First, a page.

By CHARLIE SLOVENSKY
The essence of the American experience was encapsulated in the Lewis and Clark Expedition, more aptly dubbed the Corps of Discovery. Despite incredibly hard times that brought the participants to the very precipice of doom time and time again, they never allowed themselves to run out of three provisions: hope, weapons and writing utensils.
I count it more than mere coincidence that the American Experiment has been kept supplied with these same provisions.
The hope that filled those brave explorers’ hearts in their most frightening moments was akin to the hope the Founding Fathers had, and it’s the same hope that persists in true patriots’ hearts today. Those honor-bound statesmen relied on their Creator to not only sanction but bless their declaration of independence and their resolve to embark on a revolutionary way of human government whose very roots were grounded in religious faith.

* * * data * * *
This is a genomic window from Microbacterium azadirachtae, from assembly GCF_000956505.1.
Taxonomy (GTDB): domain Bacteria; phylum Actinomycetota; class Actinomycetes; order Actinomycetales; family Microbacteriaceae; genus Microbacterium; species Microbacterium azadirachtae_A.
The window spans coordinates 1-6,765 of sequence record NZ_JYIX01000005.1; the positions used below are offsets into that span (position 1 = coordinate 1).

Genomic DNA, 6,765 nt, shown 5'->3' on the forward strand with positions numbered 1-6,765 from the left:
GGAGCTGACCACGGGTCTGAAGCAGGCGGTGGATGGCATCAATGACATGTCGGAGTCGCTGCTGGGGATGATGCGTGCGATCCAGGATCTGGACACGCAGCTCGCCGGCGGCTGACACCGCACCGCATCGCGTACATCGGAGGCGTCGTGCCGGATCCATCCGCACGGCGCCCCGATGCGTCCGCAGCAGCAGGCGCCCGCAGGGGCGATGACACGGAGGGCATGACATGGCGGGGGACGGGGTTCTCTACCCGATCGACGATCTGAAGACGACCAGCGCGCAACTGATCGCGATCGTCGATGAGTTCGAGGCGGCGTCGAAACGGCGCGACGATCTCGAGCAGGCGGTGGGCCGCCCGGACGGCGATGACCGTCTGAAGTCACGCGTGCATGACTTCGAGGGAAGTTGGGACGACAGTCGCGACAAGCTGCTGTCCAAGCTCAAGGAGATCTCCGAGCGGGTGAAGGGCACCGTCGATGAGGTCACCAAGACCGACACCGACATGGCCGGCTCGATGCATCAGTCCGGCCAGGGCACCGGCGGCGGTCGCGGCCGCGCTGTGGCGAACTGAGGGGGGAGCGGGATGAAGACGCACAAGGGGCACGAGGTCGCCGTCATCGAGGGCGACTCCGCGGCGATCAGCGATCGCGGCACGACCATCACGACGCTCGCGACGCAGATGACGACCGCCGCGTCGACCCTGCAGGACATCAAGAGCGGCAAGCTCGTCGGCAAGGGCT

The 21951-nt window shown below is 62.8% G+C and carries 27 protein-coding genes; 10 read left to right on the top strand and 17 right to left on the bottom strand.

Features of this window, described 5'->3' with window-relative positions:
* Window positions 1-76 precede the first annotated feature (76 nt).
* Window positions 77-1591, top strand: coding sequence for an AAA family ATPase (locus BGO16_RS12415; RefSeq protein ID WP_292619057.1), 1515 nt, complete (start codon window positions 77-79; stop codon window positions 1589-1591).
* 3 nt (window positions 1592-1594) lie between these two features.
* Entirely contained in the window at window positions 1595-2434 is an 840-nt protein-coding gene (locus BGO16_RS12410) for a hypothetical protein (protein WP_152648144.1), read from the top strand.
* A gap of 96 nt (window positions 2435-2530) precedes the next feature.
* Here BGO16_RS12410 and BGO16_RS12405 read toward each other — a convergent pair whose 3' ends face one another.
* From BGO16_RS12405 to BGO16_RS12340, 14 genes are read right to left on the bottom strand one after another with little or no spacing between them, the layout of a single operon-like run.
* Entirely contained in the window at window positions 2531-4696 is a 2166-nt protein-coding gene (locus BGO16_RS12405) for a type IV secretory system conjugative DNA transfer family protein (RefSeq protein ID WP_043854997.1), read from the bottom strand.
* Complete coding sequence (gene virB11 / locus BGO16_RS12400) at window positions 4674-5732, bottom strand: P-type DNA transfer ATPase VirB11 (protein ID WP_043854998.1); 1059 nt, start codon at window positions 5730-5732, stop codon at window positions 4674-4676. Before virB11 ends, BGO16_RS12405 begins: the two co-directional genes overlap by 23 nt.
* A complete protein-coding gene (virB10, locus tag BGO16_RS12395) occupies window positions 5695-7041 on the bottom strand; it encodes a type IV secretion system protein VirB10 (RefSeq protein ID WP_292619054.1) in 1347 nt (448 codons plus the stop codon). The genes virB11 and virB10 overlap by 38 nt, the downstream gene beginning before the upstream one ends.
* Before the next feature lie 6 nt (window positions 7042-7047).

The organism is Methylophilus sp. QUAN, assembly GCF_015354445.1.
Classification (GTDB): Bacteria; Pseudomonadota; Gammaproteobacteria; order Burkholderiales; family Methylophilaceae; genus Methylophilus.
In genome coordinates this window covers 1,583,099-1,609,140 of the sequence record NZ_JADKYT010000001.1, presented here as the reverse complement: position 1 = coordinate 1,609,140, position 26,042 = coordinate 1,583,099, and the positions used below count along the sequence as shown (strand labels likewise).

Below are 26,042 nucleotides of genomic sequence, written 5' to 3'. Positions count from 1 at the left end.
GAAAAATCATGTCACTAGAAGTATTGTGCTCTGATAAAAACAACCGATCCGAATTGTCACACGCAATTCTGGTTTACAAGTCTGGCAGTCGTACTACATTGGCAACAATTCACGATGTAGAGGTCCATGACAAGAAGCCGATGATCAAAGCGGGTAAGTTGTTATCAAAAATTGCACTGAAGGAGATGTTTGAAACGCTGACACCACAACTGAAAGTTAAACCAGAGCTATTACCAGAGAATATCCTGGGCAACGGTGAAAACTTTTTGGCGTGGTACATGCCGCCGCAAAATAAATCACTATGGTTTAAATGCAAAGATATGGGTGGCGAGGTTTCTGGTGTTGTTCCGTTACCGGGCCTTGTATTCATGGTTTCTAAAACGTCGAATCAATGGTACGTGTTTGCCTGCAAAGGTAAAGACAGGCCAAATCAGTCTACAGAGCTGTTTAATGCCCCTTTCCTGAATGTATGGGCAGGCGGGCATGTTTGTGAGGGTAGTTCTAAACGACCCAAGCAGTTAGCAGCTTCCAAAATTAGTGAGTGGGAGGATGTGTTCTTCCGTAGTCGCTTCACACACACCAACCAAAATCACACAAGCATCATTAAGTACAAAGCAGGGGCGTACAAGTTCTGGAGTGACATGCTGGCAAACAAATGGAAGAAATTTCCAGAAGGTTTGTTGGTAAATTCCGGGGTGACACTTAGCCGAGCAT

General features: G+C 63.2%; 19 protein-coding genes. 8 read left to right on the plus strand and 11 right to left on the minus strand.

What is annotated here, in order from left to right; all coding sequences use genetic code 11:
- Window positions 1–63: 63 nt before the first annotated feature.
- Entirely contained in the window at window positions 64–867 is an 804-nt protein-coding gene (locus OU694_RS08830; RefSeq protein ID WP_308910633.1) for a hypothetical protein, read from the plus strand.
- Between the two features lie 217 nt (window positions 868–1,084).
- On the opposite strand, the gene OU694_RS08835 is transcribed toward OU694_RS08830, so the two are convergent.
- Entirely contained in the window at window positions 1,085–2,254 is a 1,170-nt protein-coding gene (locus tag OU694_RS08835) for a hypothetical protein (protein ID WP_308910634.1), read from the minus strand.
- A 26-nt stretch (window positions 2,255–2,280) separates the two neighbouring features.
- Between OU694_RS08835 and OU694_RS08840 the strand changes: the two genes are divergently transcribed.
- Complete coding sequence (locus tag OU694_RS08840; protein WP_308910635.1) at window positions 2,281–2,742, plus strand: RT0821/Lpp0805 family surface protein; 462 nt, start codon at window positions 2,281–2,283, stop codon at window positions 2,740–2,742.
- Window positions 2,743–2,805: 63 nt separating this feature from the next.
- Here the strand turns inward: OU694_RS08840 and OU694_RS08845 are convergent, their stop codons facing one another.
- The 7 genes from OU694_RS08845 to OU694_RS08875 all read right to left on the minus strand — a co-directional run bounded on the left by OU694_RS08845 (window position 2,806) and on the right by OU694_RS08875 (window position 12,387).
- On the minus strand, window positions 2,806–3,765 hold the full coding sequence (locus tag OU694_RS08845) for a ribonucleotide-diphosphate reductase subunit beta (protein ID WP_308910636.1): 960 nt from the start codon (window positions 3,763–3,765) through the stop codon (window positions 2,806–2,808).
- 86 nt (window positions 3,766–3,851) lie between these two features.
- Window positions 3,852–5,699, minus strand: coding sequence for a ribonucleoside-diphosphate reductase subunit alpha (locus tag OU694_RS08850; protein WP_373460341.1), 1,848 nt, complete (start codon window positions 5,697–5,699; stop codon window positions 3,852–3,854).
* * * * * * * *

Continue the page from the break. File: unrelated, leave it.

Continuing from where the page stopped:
The weapons the explorers relied on for their survival were the same implements of protection that have guaranteed the survival of America throughout its history, against both foreign and domestic threats. At the onset of the Revolution, the Founding Fathers recognized the absolute criticality of this first and last line of defense. They made sure the right of every citizen to bear arms would be guaranteed by the Second Amendment.
Pen and ink have been used not only to record historical events like the Lewis and Clark Expedition, but to espouse and publish opinions. The Founding Fathers saw the necessity to the Republic of preserving this enterprise and broadening its scope to cover protest and dissent. They made sure Freedom of Speech was the first priority in the Bill of Rights.
As I seek hope for America’s future, I’m reminded of the lyrics of a 19th-century hymn: “My hope is built on nothing less than Jesus’ blood and righteousness.” These words, and the meanings behind them, have proven reliable in our past, remain strong for our present situation, and offer the best hope for our future.